2. Video games have rules. Different genres mean groups of games have a lot in common with others. If you've played the Resistance trilogy, you have the competencies to do well in Killzone, Halo, Destiny, Call of Duty, etc. The player understands the behaviours the game demands of them. These can, to a degree be subverted in-game, but see how long you manage to get through Tetris without completing any lines or by racing backwards on Gran Turismo. One's accumulation of video game experience produces and reproduces certain game behaviours. Players are habituated and know what to expect. Like a normal co-present social encounter, conduct and strategy is followed but it is an encounter where one of the elements is an automated stand-in. In the absence of additional human input, game playing is a simulacrum of interaction.

3. Despite the bewildering array of game types, win/lose continues to structure the scene. The challenges curled up on cassette tapes and blu-ray discs are invitations to fatefulness. Pick up a game and it tries slapping your face with a glove. How a player comes to respond to certain challenges over others, how one's taste in games is formed is a formidable project in and of itself. How winning and losing is interpreted and experienced, is another. Does 'winning' mean running through the game to the end, abandoning or fighting shy of unearthing secrets and performing side quests? Or is a challenge only met when a gamer has experienced all there is to experience, that each and every ephemera has been hunted down, be it power up/weapon combination, vehicle, hidden area, or trophy? Is deep understanding an experience the hallmark of the hardcore gamer, or the capacity to whiz through the 20 hour solo campaign before taking on the next game?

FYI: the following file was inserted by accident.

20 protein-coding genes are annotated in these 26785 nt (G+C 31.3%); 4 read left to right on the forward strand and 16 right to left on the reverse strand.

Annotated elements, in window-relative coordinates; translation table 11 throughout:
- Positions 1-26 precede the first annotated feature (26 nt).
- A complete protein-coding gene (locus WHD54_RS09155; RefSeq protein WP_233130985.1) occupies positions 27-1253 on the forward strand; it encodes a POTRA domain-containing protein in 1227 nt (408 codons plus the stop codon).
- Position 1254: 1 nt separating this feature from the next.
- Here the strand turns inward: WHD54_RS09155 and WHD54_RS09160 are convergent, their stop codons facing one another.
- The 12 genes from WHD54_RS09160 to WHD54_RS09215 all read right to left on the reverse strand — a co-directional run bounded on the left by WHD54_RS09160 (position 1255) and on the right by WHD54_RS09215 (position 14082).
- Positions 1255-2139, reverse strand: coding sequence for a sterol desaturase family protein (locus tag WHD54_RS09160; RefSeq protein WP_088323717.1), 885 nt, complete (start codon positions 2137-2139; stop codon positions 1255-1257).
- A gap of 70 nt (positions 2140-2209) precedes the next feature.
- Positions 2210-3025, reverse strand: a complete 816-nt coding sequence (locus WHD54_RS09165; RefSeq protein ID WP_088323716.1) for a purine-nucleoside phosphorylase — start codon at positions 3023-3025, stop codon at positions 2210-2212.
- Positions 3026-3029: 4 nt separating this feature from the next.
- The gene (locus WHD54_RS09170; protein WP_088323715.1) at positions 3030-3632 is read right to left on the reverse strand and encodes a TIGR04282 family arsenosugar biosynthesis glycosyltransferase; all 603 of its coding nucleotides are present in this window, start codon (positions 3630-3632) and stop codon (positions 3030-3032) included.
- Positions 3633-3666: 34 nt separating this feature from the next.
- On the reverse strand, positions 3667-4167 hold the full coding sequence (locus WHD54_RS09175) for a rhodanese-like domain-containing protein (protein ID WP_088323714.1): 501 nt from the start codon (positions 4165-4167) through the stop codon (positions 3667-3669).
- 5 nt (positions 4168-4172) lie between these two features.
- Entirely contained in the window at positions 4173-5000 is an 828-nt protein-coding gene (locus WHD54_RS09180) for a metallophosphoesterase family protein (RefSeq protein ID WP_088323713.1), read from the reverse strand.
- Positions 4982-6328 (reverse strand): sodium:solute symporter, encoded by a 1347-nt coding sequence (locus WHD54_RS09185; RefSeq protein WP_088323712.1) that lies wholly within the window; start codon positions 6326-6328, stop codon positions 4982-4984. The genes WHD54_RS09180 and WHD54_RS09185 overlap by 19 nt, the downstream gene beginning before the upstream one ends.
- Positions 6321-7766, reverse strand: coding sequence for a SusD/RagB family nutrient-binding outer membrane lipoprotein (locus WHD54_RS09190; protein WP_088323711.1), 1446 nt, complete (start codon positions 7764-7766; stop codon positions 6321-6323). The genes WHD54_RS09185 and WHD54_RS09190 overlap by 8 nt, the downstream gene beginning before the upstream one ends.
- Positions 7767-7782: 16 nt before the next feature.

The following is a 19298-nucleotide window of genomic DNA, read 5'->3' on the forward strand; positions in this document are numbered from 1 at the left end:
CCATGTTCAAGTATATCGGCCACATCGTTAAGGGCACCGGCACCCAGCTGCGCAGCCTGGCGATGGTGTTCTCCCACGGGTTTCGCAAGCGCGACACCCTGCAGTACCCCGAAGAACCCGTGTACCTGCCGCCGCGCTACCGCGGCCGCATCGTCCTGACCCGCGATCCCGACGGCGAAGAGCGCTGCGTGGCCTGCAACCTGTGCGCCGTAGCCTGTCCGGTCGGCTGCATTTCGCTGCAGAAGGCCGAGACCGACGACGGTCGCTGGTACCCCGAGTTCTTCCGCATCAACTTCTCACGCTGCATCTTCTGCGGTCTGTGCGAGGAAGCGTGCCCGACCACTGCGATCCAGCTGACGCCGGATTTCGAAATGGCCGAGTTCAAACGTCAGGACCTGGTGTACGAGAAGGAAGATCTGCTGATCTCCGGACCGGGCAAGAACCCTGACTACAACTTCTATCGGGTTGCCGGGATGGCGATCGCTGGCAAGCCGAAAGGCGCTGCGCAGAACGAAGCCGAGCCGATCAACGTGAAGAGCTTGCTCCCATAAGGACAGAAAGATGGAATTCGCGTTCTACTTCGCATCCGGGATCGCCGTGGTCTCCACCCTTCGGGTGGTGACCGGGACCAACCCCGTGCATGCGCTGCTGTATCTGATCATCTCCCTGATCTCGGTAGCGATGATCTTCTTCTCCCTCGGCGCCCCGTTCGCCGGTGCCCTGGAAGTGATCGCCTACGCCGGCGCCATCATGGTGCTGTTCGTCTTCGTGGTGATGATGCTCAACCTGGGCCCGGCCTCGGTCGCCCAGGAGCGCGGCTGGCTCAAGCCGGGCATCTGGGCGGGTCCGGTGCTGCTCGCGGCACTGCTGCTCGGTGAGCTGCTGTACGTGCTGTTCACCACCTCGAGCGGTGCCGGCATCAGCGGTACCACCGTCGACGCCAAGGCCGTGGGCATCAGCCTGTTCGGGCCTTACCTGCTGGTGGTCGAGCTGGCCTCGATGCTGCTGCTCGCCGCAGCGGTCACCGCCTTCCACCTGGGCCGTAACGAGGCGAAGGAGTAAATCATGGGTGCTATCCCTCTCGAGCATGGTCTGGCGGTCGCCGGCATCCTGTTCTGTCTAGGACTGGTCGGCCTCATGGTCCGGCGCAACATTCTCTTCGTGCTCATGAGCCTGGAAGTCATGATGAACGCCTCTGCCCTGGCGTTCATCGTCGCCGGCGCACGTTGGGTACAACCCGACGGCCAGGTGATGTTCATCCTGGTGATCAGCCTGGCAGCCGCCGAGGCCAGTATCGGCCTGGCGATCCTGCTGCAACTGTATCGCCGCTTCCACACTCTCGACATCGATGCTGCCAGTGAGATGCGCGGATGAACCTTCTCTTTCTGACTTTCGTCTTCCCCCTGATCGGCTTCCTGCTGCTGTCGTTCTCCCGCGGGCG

4. If showing off one's mastery in front of others is another fun reason why we play, that makes perfect sense in multiplayer settings and one-on-one competition. Where does this leave the solo player during their sojourn to realms digital? The challenge provided by a video game might be a simulacrum of interaction, but they offer real enough tests of ability. As one plays, gets a grip on the mechanics and meets the trials laid out mastery and virtuosity is asserted against the software. Pulling off a brilliant combo in Tekken 3, dodging every bullet in Ikaruga, flying here, there and everywhere in Super Mario World sees the gamer as performer and audience for their exploits. To this end, if Goffman's interaction is about expressivity, of conveying information and meaning, the video game is a canvas on which the gamer presents their gaming self to themselves. In solo play the approval of other human beings is unnecessary. Gratification is a property of the private universe gamers engage and co-construct with a machine.


howard fuller said...

Out of interest has anyone done a Sociology of Comics? Just wondering.

Phil said...

Yes, there is some stuff out there. I'm not familiar with it so can't really point you at any literature. Back when I used to teach Cultural Studies (12 years ago!) I came across someone who'd done their PhD on Mexican comics ...

Anonymous said...

You're correct that Goffman has been under represented in your public sociology blogs - and mostly misunderstood by mainstream sociology. Although you didn't mention it, his study 'Asylums' is a major sociological classic. Within it is social life beautifully conceptualised, not as game theory or dramaturgical analogy but as the structured determinations of moral entrepreneurs constructing the deviant career & the monastic lives of the mentally ill. On their release from mental institutions, patients often failed to overcome the master status attached to them and failed to present themselves as credible social beings -as a result of the stigma attached to them being labelled mentally ill - becoming revolving door patients. Goffman was a genius. Like Marx, he is misread and under rated by Nietzschean post modernists.

Degree in gaming said...

Very interesting to know about Goffman and video games.